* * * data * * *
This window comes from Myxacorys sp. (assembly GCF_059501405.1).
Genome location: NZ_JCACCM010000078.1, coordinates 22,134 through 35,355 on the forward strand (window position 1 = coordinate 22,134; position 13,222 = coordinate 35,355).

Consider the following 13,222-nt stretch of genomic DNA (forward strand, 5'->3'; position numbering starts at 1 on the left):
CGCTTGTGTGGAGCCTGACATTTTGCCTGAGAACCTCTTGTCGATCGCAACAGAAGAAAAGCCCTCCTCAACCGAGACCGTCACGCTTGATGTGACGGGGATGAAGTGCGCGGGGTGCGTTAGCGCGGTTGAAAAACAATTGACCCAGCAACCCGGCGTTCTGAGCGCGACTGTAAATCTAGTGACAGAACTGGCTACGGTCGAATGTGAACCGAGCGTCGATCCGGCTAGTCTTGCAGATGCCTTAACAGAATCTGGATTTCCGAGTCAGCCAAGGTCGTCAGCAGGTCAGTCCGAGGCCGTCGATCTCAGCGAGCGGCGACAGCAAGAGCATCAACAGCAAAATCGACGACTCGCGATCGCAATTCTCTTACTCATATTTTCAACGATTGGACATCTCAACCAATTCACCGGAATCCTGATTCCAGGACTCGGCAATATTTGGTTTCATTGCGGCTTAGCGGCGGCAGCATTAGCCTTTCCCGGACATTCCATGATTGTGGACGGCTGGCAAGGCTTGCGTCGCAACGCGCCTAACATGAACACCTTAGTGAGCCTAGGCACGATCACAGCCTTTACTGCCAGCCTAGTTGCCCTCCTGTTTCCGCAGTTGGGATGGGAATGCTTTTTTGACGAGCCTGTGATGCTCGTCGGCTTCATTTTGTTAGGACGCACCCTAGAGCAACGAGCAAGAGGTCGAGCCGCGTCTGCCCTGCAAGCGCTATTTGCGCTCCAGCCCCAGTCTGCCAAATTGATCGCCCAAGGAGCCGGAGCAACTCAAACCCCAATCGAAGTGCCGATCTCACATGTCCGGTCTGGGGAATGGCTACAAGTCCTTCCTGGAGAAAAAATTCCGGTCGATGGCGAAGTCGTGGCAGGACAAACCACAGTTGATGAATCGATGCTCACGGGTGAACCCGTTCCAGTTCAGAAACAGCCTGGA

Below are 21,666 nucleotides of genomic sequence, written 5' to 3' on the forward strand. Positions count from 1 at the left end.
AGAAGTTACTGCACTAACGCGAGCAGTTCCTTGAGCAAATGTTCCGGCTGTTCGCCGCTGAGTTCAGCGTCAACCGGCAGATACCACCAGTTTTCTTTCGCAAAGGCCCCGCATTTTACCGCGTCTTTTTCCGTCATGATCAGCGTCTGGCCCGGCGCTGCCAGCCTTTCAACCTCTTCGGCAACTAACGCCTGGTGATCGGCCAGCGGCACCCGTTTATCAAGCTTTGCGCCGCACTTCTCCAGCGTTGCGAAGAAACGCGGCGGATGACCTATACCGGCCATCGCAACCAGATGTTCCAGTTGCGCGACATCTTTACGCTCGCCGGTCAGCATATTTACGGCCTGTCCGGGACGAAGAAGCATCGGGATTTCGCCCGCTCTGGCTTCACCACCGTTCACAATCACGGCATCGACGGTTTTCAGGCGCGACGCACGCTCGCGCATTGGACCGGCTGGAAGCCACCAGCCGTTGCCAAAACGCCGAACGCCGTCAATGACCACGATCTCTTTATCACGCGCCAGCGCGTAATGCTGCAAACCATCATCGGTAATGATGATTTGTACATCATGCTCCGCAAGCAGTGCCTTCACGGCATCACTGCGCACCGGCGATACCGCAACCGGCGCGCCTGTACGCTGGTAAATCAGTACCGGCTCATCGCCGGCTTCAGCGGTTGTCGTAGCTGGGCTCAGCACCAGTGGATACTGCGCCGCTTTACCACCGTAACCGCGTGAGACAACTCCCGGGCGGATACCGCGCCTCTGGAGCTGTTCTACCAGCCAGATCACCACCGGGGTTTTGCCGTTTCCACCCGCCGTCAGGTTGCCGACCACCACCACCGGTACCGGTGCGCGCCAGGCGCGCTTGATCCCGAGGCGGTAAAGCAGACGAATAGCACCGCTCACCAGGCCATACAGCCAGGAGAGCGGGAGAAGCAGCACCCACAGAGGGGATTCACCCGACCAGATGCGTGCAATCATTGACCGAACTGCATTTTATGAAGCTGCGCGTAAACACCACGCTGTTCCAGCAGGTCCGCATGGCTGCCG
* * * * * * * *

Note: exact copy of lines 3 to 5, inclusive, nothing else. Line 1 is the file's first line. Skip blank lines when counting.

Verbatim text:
Consider the following 13,222-nt stretch of genomic DNA (forward strand, 5'->3'; position numbering starts at 1 on the left):
CGCTTGTGTGGAGCCTGACATTTTGCCTGAGAACCTCTTGTCGATCGCAACAGAAGAAAAGCCCTCCTCAACCGAGACCGTCACGCTTGATGTGACGGGGATGAAGTGCGCGGGGTGCGTTAGCGCGGTTGAAAAACAATTGACCCAGCAACCCGGCGTTCTGAGCGCGACTGTAAATCTAGTGACAGAACTGGCTACGGTCGAATGTGAACCGAGCGTCGATCCGGCTAGTCTTGCAGATGCCTTAACAGAATCTGGATTTCCGAGTCAGCCAAGGTCGTCAGCAGGTCAGTCCGAGGCCGTCGATCTCAGCGAGCGGCGACAGCAAGAGCATCAACAGCAAAATCGACGACTCGCGATCGCAATTCTCTTACTCATATTTTCAACGATTGGACATCTCAACCAATTCACCGGAATCCTGATTCCAGGACTCGGCAATATTTGGTTTCATTGCGGCTTAGCGGCGGCAGCATTAGCCTTTCCCGGACATTCCATGATTGTGGACGGCTGGCAAGGCTTGCGTCGCAACGCGCCTAACATGAACACCTTAGTGAGCCTAGGCACGATCACAGCCTTTACTGCCAGCCTAGTTGCCCTCCTGTTTCCGCAGTTGGGATGGGAATGCTTTTTTGACGAGCCTGTGATGCTCGTCGGCTTCATTTTGTTAGGACGCACCCTAGAGCAACGAGCAAGAGGTCGAGCCGCGTCTGCCCTGCAAGCGCTATTTGCGCTCCAGCCCCAGTCTGCCAAATTGATCGCCCAAGGAGCCGGAGCAACTCAAACCCCAATCGAAGTGCCGATCTCACATGTCCGGTCTGGGGAATGGCTACAAGTCCTTCCTGGAGAAAAAATTCCGGTCGATGGCGAAGTCGTGGCAGGACAAACCACAGTTGATGAATCGATGCTCACGGGTGAACCCGTTCCAGTTCAGAAACAGCCTGGA

Below are 21,666 nucleotides of genomic sequence, written 5' to 3' on the forward strand. Positions count from 1 at the left end.